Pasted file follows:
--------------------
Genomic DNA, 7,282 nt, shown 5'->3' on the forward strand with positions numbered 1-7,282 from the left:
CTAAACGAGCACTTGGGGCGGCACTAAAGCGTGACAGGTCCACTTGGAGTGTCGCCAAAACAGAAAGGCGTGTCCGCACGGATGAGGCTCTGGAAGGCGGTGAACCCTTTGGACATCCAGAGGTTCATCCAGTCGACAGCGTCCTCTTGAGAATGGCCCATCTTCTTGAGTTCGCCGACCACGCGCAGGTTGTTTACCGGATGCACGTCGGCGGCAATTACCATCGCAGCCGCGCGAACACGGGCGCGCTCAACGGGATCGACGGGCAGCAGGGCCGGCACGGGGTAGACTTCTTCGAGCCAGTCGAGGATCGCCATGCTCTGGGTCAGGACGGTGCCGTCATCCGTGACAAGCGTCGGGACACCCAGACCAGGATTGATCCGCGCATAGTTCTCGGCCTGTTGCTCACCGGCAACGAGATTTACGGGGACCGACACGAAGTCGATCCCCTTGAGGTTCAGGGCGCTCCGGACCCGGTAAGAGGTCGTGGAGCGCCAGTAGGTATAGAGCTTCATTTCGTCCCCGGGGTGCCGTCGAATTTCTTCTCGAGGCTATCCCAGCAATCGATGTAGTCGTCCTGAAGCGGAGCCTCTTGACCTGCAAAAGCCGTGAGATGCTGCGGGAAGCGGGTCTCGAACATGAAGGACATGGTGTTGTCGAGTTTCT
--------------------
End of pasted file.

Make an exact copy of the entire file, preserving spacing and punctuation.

Genomic DNA, 7,282 nt, shown 5'->3' on the forward strand with positions numbered 1-7,282 from the left:
CTAAACGAGCACTTGGGGCGGCACTAAAGCGTGACAGGTCCACTTGGAGTGTCGCCAAAACAGAAAGGCGTGTCCGCACGGATGAGGCTCTGGAAGGCGGTGAACCCTTTGGACATCCAGAGGTTCATCCAGTCGACAGCGTCCTCTTGAGAATGGCCCATCTTCTTGAGTTCGCCGACCACGCGCAGGTTGTTTACCGGATGCACGTCGGCGGCAATTACCATCGCAGCCGCGCGAACACGGGCGCGCTCAACGGGATCGACGGGCAGCAGGGCCGGCACGGGGTAGACTTCTTCGAGCCAGTCGAGGATCGCCATGCTCTGGGTCAGGACGGTGCCGTCATCCGTGACAAGCGTCGGGACACCCAGACCAGGATTGATCCGCGCATAGTTCTCGGCCTGTTGCTCACCGGCAACGAGATTTACGGGGACCGACACGAAGTCGATCCCCTTGAGGTTCAGGGCGCTCCGGACCCGGTAAGAGGTCGTGGAGCGCCAGTAGGTATAGAGCTTCATTTCGTCCCCGGGGTGCCGTCGAATTTCTTCTCGAGGCTATCCCAGCAATCGATGTAGTCGTCCTGAAGCGGAGCCTCTTGACCTGCAAAAGCCGTGAGATGCTGCGGGAAGCGGGTCTCGAACATGAAGGACATGGTGTTGTCGAGTTTCT